An Experiment on the Prevention of Shoplifting

9355 Words38 Pages
AN EXPERIMENT ON THE PREVENTION OF SHOPLIFTING by David P. Farrington Institute of Criminology, Cambridge University Sean Bowen Dixons Stores Group, London Abigail Buckle St. Catharine's College, Cambridge University Tony Burns-Howell Dixons Stores Group, London John Burrows Morgan Harris Burrows, Crime Management Consultants and Martin Speed Dixons Stores Group, London Abstract* The aim of this experiment was to evaluate the effectiveness of crime analysis and situational prevention in preventing shoplifting. Three prevention techniques were compared: electronic tagging, store redesign, and deployment of a uniformed guard. Shoplifting was measured by systematically counting specified items every day and comparing the number of missing items with the number sold, given away or used in the store. Nine stores with high shoplifting Address for correspondence: Professor David P. Farrington, Cambridge University, Institute of Criminology, 7 West Road, Cambridge CB3 9DT, England. -93- 94 DAVID P. FARRINGTON et al. rates were identified in a prior study. Electronic tagging was introduced in two, store redesign in two, a uniformed guard in two; and the remaining three served as controls, receiving no intervention. Shoplifting was measured during the week before the intervention, the week after, and three to six weeks later. The results showed that: electronic tagging caused a lasting decrease in shoplifting; store redesign caused an immediate decrease that was wearing off after six weeks; and the uniformed guard had no effect on shoplifting. A program of research focusing on crime analysis and situational prevention of shoplifting is recommended, especially aiming to achieve lasting benefits from store redesign. BACKGROUND TO THE EXPERIMENT Shoplifting, like other types of offending behavior, arises from the interaction between an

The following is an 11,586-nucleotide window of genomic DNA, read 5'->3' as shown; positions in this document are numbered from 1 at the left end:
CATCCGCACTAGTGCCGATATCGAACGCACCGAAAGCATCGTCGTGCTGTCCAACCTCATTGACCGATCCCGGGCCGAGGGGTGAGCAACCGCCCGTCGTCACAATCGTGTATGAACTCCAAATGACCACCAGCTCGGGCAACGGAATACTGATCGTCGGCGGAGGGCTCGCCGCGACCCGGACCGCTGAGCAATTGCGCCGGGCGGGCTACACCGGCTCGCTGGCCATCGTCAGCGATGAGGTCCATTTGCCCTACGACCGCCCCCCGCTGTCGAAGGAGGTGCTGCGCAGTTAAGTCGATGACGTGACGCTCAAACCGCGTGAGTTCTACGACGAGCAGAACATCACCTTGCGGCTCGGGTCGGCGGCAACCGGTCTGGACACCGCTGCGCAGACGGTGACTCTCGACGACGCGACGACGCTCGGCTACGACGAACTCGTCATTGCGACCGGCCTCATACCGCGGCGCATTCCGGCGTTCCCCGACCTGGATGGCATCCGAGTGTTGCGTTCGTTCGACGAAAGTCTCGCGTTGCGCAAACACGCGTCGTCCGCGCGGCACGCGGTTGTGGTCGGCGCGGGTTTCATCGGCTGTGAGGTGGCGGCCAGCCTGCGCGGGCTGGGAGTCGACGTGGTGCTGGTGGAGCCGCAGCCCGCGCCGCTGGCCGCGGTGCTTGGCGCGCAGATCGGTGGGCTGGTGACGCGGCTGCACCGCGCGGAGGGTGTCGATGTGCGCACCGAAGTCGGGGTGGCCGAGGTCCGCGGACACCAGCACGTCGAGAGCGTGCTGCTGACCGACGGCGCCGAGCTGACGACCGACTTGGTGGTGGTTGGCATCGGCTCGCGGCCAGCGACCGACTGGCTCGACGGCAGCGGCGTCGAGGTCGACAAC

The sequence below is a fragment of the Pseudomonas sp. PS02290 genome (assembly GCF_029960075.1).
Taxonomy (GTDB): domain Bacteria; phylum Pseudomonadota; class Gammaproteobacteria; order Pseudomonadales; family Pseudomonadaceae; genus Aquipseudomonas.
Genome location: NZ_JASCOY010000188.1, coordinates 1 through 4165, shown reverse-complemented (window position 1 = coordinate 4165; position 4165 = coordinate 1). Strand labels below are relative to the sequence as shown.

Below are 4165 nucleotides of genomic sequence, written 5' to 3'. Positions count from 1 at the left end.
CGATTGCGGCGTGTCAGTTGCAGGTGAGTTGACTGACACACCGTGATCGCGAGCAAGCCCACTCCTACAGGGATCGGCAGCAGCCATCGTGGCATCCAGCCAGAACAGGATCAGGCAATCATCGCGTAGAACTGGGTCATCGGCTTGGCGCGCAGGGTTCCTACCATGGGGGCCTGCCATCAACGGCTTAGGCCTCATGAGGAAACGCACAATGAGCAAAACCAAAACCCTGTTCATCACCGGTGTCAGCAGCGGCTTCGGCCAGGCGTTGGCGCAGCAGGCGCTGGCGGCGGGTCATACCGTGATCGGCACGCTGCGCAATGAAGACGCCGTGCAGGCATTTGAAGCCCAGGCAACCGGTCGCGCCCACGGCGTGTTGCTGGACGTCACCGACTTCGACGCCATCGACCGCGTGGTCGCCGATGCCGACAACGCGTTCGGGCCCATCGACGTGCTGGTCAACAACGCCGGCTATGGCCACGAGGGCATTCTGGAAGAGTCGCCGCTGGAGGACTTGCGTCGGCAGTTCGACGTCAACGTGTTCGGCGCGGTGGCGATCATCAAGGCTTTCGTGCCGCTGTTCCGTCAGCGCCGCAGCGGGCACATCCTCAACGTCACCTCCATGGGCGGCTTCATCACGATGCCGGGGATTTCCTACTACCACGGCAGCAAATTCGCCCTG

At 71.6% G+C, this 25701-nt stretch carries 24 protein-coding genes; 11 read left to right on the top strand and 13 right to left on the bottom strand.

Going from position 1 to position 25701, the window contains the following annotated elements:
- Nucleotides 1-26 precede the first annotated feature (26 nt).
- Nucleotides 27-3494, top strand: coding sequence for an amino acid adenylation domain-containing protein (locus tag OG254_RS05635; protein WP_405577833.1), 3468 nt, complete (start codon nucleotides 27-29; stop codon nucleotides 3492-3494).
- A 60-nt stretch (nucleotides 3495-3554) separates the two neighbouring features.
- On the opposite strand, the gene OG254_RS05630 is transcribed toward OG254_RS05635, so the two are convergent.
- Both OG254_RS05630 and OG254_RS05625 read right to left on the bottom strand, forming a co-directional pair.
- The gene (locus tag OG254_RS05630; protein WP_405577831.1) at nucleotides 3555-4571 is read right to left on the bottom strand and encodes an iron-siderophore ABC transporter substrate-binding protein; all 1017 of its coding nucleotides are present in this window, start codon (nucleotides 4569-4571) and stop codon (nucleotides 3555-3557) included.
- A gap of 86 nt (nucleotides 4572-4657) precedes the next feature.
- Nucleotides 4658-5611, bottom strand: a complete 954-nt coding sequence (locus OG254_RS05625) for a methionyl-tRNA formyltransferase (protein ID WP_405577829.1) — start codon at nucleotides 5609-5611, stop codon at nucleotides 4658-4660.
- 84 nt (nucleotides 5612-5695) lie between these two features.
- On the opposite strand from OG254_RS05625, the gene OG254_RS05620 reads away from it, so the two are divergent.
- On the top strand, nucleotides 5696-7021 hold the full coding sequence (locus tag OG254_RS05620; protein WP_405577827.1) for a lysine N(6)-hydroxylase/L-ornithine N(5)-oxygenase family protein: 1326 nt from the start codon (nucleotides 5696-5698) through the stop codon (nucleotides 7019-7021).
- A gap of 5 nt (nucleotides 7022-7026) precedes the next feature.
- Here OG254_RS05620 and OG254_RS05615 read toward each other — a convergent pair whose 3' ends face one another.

More about An Experiment on the Prevention of Shoplifting

Open Document